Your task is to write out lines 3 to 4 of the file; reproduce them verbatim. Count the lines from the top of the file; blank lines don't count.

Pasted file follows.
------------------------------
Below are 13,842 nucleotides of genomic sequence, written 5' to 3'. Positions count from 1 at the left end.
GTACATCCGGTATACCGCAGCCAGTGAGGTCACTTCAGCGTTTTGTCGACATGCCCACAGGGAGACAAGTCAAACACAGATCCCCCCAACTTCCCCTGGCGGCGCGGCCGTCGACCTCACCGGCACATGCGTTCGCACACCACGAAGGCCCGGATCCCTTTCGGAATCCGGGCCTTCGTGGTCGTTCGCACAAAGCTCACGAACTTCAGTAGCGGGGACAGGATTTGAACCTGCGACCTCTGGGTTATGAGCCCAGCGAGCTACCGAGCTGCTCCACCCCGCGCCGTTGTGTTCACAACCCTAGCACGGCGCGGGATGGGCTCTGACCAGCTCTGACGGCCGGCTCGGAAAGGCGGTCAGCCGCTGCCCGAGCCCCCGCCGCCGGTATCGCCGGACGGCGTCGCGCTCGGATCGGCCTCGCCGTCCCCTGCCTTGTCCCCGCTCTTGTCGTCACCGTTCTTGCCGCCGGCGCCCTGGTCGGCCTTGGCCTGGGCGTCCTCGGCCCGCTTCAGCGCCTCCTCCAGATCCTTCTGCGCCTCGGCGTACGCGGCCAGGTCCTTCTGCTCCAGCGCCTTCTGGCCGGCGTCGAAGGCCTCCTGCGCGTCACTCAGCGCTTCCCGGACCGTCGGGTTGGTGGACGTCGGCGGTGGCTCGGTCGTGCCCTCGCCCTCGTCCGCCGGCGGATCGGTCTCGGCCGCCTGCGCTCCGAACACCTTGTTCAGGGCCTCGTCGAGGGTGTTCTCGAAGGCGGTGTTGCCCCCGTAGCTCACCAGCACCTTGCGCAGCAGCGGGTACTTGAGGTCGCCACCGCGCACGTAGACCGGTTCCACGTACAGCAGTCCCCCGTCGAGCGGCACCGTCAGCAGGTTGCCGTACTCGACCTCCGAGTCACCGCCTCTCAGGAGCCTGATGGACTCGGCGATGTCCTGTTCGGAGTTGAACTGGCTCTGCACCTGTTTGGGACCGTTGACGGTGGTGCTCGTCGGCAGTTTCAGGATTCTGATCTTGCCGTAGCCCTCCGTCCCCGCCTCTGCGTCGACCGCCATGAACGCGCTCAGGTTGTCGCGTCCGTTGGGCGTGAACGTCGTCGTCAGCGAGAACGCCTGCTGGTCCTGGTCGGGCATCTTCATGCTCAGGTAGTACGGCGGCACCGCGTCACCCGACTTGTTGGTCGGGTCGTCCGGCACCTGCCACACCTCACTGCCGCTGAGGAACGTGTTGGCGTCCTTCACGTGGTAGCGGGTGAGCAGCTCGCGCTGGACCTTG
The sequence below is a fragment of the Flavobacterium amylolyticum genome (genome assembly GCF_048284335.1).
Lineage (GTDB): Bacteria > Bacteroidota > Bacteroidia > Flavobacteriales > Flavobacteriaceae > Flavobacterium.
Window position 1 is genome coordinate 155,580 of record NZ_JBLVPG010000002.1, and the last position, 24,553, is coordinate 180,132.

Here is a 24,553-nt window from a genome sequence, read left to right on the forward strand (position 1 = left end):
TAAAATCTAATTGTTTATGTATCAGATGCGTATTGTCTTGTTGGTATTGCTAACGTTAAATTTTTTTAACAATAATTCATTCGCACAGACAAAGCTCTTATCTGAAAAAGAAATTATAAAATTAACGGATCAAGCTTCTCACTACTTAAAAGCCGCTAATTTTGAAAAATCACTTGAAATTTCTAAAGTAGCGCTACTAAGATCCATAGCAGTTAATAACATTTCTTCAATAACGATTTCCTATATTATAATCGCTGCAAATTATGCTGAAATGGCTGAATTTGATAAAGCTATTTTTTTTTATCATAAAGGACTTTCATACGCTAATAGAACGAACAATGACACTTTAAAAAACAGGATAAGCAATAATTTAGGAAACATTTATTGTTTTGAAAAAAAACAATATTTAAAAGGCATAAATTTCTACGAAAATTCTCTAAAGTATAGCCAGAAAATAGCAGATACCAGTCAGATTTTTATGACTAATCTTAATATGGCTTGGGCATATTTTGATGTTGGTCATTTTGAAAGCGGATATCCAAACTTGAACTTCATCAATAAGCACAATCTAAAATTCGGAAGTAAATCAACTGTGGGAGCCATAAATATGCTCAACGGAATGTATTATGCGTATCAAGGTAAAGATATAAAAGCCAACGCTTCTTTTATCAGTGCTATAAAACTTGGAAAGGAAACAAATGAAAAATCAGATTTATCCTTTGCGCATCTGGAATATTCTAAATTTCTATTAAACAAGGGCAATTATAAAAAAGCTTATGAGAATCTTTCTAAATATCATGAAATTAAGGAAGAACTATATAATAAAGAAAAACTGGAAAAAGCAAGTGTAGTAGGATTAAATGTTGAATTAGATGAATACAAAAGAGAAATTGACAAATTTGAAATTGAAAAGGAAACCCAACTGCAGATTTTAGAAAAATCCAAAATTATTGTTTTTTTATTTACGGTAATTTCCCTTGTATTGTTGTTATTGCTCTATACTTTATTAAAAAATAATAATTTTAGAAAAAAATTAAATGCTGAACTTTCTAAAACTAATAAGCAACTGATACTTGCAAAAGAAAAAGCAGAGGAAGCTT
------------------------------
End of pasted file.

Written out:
The sequence below is a fragment of the Flavobacterium amylolyticum genome (genome assembly GCF_048284335.1).
Lineage (GTDB): Bacteria > Bacteroidota > Bacteroidia > Flavobacteriales > Flavobacteriaceae > Flavobacterium.